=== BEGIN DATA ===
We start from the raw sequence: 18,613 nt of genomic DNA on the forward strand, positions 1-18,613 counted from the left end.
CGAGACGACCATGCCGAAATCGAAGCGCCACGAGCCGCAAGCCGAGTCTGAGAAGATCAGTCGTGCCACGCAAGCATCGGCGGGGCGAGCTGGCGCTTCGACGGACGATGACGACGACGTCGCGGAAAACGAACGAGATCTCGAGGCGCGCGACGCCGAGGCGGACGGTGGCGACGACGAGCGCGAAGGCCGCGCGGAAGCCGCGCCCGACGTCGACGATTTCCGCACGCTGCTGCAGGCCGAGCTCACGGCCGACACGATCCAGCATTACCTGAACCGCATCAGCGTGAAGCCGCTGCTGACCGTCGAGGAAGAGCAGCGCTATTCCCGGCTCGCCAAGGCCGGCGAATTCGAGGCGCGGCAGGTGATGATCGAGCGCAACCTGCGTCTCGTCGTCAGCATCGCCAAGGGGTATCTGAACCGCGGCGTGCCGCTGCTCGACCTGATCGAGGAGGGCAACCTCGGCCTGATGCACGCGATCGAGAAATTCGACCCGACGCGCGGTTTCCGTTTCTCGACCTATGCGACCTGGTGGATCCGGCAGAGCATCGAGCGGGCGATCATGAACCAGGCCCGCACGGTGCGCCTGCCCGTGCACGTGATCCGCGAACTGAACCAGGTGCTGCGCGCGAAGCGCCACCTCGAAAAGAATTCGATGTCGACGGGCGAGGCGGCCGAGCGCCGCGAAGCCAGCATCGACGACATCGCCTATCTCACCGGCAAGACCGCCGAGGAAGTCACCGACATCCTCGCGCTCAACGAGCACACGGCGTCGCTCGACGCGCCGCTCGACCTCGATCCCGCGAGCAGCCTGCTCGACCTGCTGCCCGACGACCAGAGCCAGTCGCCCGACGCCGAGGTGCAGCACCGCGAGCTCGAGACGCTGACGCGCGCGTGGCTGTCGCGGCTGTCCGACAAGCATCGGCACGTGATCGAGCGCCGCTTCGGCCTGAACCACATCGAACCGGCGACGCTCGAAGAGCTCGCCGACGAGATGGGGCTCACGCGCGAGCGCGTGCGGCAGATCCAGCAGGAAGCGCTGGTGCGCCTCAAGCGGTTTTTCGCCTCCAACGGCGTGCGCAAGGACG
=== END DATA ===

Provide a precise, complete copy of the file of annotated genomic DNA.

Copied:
We start from the raw sequence: 18,613 nt of genomic DNA on the forward strand, positions 1-18,613 counted from the left end.
CGAGACGACCATGCCGAAATCGAAGCGCCACGAGCCGCAAGCCGAGTCTGAGAAGATCAGTCGTGCCACGCAAGCATCGGCGGGGCGAGCTGGCGCTTCGACGGACGATGACGACGACGTCGCGGAAAACGAACGAGATCTCGAGGCGCGCGACGCCGAGGCGGACGGTGGCGACGACGAGCGCGAAGGCCGCGCGGAAGCCGCGCCCGACGTCGACGATTTCCGCACGCTGCTGCAGGCCGAGCTCACGGCCGACACGATCCAGCATTACCTGAACCGCATCAGCGTGAAGCCGCTGCTGACCGTCGAGGAAGAGCAGCGCTATTCCCGGCTCGCCAAGGCCGGCGAATTCGAGGCGCGGCAGGTGATGATCGAGCGCAACCTGCGTCTCGTCGTCAGCATCGCCAAGGGGTATCTGAACCGCGGCGTGCCGCTGCTCGACCTGATCGAGGAGGGCAACCTCGGCCTGATGCACGCGATCGAGAAATTCGACCCGACGCGCGGTTTCCGTTTCTCGACCTATGCGACCTGGTGGATCCGGCAGAGCATCGAGCGGGCGATCATGAACCAGGCCCGCACGGTGCGCCTGCCCGTGCACGTGATCCGCGAACTGAACCAGGTGCTGCGCGCGAAGCGCCACCTCGAAAAGAATTCGATGTCGACGGGCGAGGCGGCCGAGCGCCGCGAAGCCAGCATCGACGACATCGCCTATCTCACCGGCAAGACCGCCGAGGAAGTCACCGACATCCTCGCGCTCAACGAGCACACGGCGTCGCTCGACGCGCCGCTCGACCTCGATCCCGCGAGCAGCCTGCTCGACCTGCTGCCCGACGACCAGAGCCAGTCGCCCGACGCCGAGGTGCAGCACCGCGAGCTCGAGACGCTGACGCGCGCGTGGCTGTCGCGGCTGTCCGACAAGCATCGGCACGTGATCGAGCGCCGCTTCGGCCTGAACCACATCGAACCGGCGACGCTCGAAGAGCTCGCCGACGAGATGGGGCTCACGCGCGAGCGCGTGCGGCAGATCCAGCAGGAAGCGCTGGTGCGCCTCAAGCGGTTTTTCGCCTCCAACGGCGTGCGCAAGGACG